…I’ve come to talk to you again.
I’m just over two months into my four month intercalation, or break from PhD. During that time I’ve taken a proper break, and have found it surprisingly easy not to think about it, most of the time.
Well, almost a proper break. I had some interviews scheduled at the start of July, which needed transcribing, which I did before my summer holiday.
But all good things come to an end, and I need to get my PhD mojo back on. Rather than jumping in on the first of November at 90mph, I’ve decided on a slow but sure approach, starting this weekend. I’m dusting off the PhD folder, and opening my thesis with the freshest pair of eyes possible. I’m sure, reading through the work so far there will be some of my own writing that will make me cringe. I’ll note what I revise with ‘track changes’, and then reflect on the changes. I want to send all of my work in progress to my supervisor mid-October, ready for the start of November.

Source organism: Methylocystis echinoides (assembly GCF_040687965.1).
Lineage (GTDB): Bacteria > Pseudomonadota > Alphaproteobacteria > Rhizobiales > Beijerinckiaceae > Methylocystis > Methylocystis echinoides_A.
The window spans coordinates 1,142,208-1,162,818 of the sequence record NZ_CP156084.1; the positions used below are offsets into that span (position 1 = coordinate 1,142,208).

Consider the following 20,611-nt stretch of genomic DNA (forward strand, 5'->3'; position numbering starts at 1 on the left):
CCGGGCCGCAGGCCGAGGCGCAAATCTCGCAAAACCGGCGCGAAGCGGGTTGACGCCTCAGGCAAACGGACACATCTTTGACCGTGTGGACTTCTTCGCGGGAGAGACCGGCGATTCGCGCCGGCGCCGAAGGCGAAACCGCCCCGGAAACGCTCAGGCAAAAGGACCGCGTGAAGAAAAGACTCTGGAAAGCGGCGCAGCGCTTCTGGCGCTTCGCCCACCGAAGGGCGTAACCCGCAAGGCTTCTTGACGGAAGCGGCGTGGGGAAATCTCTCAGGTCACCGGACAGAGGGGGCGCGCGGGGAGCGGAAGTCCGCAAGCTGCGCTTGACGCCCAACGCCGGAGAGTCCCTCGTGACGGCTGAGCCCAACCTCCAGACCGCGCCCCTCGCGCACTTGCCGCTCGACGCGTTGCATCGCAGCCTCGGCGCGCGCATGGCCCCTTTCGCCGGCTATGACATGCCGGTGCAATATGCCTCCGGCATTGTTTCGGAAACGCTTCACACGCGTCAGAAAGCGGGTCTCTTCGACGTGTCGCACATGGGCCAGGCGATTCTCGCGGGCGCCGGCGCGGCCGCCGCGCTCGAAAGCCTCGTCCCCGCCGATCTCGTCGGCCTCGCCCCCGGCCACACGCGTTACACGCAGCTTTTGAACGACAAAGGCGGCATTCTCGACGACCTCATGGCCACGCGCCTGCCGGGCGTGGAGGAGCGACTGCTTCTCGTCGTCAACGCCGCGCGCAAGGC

I also need to get reading again. Not ‘fun’ reading (which I’ve done a lot of), but academic reading which is a whole different ball game. This reading will mostly be to do with my Methodology chapter, which has had more false starts than an Olympic swimming event.
Meanwhile, a few things have happened whilst I’ve been away from the blog. My summer vacation was fun, a selection (of hundreds) of photos below.
I was also due to restart my tutoring with the Open University. I’ve had a long relationship with the OU, I studied for my first degree between 1994 and 2000, and from 2000 onwards I have tutored a total of five different technology courses (modules) with them. I took a leave of absence this year as I wanted to concentrate on my PhD (which worked well, at least until July!). However, student number have dropped significantly on the module that I teach, so a nineteen-year relationship comes to an end this month. There may be a silver lining to the cloud, but I’ll explain more on that once it’s all confirmed.
I’m very nervous about starting again, even though I’m giving myself the longest of warm-up times possible. When the starting pistol fires I’ve got seven months to get my PhD put to bed, a big task. But with the right support, I’m sure I can.